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Stories from Western Sahara

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About a year ago we interviewed Malainin Lakhal, a Sahrawi Journalist and Activist, concerning Western Sahara’s decades of struggle against colonization, and how despite several efforts to end the Moroccon occupation, the Sahrawi people continue to live in unjust conditions. One year later, the conditions remain ambiguous. Yet undeterred, the Sahrawi people continue to courageously fight, leading an ongoing resolute campaign to lift the nation closer to freedom.

Hamza Lakhal is a poet from the occupied El-Aqiun city, capital of Western Sahara. “Poetry has Triumphed” is the first interview from “Stories from Western Sahara” series, a project of Nushatta Foundation.

Influenced by some of the greatest poets like Mahmoud Darwish as well as poets in the Abbasid dynasty, drawn by “the charm and power in their words,” Lakhal realized how “words enable the poet to express himself or herself”. In need of a language or “some magic”, poetry, he said, offered what he needed: to release the feelings inside.

Having realized the importance of the spoken word and deeply Influenced by its power at a tender age, finding his voice in poetry became a turning point in Lakhal’s life. It instilled in him a love of poetry.

“Witnessing brutality, arrests, breaking down homes and much suffering at the hands of the Moroccon police, it left a special and horrific impact on my heart and life,” Lakhal said. “Words offered a shelter”. In addition to documenting truth and memory and examining his individual experiences, his work often responds to matters like injustice.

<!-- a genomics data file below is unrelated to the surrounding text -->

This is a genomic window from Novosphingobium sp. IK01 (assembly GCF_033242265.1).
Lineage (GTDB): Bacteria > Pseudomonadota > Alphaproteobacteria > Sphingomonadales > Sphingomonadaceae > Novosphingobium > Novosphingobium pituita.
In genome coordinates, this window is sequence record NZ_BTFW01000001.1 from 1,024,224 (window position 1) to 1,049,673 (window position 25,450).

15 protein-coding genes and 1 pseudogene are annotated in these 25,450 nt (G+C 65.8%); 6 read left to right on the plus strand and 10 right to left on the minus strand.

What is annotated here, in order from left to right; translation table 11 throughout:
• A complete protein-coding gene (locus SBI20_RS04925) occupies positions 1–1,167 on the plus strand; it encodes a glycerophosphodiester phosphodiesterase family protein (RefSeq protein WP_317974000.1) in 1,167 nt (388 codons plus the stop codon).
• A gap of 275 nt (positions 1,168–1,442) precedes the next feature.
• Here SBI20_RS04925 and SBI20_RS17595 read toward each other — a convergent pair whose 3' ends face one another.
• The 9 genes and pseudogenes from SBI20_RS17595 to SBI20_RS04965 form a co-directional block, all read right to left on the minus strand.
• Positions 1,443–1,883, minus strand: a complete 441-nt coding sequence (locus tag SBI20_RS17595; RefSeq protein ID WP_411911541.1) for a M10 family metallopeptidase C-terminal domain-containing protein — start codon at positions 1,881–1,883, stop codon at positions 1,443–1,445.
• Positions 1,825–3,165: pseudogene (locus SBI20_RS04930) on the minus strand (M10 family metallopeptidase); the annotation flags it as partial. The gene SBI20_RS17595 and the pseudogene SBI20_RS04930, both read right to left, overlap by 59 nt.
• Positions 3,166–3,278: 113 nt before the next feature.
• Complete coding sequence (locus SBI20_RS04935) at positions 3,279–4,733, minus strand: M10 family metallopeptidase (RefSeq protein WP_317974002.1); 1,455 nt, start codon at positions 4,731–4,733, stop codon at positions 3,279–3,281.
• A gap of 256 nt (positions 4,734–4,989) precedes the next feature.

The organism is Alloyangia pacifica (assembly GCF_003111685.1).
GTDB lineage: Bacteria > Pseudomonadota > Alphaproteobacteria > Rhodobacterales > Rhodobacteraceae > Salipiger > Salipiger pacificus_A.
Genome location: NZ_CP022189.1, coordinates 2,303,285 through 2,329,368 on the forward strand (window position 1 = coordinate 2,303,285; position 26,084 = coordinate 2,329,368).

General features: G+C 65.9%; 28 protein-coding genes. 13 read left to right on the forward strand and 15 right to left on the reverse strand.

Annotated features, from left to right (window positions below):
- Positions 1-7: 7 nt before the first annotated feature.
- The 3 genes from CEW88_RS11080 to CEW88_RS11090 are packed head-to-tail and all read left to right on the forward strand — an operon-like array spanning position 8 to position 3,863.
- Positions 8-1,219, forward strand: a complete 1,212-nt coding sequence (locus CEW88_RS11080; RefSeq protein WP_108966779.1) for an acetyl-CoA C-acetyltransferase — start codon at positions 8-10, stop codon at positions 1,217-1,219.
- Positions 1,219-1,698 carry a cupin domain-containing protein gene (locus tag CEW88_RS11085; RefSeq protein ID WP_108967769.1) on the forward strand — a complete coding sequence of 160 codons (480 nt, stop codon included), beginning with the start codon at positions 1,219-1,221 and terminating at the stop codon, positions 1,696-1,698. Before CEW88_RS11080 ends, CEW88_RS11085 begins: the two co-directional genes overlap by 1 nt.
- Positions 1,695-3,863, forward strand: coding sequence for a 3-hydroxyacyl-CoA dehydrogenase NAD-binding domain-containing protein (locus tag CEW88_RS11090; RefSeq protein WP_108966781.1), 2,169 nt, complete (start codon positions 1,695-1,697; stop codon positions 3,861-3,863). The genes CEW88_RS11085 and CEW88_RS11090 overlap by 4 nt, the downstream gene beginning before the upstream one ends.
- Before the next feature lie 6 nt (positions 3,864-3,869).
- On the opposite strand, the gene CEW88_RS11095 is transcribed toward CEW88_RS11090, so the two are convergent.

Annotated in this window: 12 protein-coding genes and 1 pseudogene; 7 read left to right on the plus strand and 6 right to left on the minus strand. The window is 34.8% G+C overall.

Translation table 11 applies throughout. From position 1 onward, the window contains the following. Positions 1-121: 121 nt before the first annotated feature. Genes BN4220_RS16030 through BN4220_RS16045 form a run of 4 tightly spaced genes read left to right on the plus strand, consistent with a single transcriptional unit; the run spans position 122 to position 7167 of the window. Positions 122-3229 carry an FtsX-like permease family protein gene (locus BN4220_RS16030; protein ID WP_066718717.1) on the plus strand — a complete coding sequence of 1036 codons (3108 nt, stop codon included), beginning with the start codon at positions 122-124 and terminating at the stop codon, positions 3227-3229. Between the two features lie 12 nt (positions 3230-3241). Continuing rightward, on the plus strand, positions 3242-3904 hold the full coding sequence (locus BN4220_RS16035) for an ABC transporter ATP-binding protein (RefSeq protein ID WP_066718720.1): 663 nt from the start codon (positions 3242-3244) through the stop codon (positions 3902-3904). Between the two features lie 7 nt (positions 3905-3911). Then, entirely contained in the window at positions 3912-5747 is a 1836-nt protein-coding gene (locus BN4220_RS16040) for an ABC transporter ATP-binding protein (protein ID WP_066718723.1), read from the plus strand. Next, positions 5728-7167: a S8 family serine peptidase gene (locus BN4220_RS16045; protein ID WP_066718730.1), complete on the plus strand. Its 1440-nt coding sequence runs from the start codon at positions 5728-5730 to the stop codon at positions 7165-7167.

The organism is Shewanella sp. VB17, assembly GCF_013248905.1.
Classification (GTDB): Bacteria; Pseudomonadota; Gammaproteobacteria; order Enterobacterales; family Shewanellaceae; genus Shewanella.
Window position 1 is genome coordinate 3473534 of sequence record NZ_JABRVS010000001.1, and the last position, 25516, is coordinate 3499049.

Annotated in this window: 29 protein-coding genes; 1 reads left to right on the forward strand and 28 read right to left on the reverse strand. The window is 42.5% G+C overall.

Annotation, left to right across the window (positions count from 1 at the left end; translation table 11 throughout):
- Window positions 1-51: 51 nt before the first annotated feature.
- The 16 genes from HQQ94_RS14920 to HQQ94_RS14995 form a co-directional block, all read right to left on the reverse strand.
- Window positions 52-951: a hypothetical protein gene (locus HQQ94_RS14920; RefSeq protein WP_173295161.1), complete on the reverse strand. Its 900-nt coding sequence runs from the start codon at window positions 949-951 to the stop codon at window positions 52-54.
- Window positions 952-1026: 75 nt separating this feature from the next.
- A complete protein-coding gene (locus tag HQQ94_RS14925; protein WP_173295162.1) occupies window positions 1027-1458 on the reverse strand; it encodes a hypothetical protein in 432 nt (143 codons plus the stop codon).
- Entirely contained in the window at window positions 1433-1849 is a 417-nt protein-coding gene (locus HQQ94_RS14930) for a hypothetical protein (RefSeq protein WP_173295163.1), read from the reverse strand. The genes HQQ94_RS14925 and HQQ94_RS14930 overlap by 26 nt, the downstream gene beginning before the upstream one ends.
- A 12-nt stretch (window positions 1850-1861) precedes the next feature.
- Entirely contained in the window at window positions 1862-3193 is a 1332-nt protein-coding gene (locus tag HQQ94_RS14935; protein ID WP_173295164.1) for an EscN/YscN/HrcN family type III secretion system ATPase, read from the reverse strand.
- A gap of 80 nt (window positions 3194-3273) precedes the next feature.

In 2002, after holding peaceful demonstrations to demand the Moroccan state to setup a university in Western Sahara, Lakhal was banned by the government of Morocco from
pursuing formal education. “This motivated me to keep using my words,” Lakhal said.

Through poetry, Lakhal tries to relate to the sufferings and persecutions of his people. In a most evocative way, he attempts to awaken human consciousness to important issues with powerful stanzas like:

“Are you still requesting the end of darkness?
While your shadow is
Still running
Behind the tents…?

In an elliptical lyrical style delivered with clear messages, he expresses what is possible but not yet realized.

“It is especially important for the Sahrawi people and working towards it to keep upholding to the dream of its national case,” Lakhal said.

Through poetry’s extensive capacity to pronounce a shared humanity, hope is offered, Lakhal believes. Poetry “gives dreams possibilities, it motivates and gives people strength” to build a better world. “It nurtures resistance in the souls and hearts of human beings”.

Beyond mere words, for Lakhal, his poetry, conveyed in easily digested meanings, is a summary of stories from Western Sahara – accounts of the suffering endured at the hands of the occupying government. More than for its poetic virtue, his work depicts the strength and resilience of the Sahrawi people “thrown by exhile’s hand”. It stands out for demanding social justice as well as stitch and redeem each “beautiful, wounded and barred voice”.

Despite being banned and prohibited from practicing and participating in cultural activities including poetry reading, Lakhal has triumphed – he recently released a book of poetry published by a publisher based in the Sahrawi refugee campus. Against all odds, “Poetry has Triumphed”.

By: Amira Ali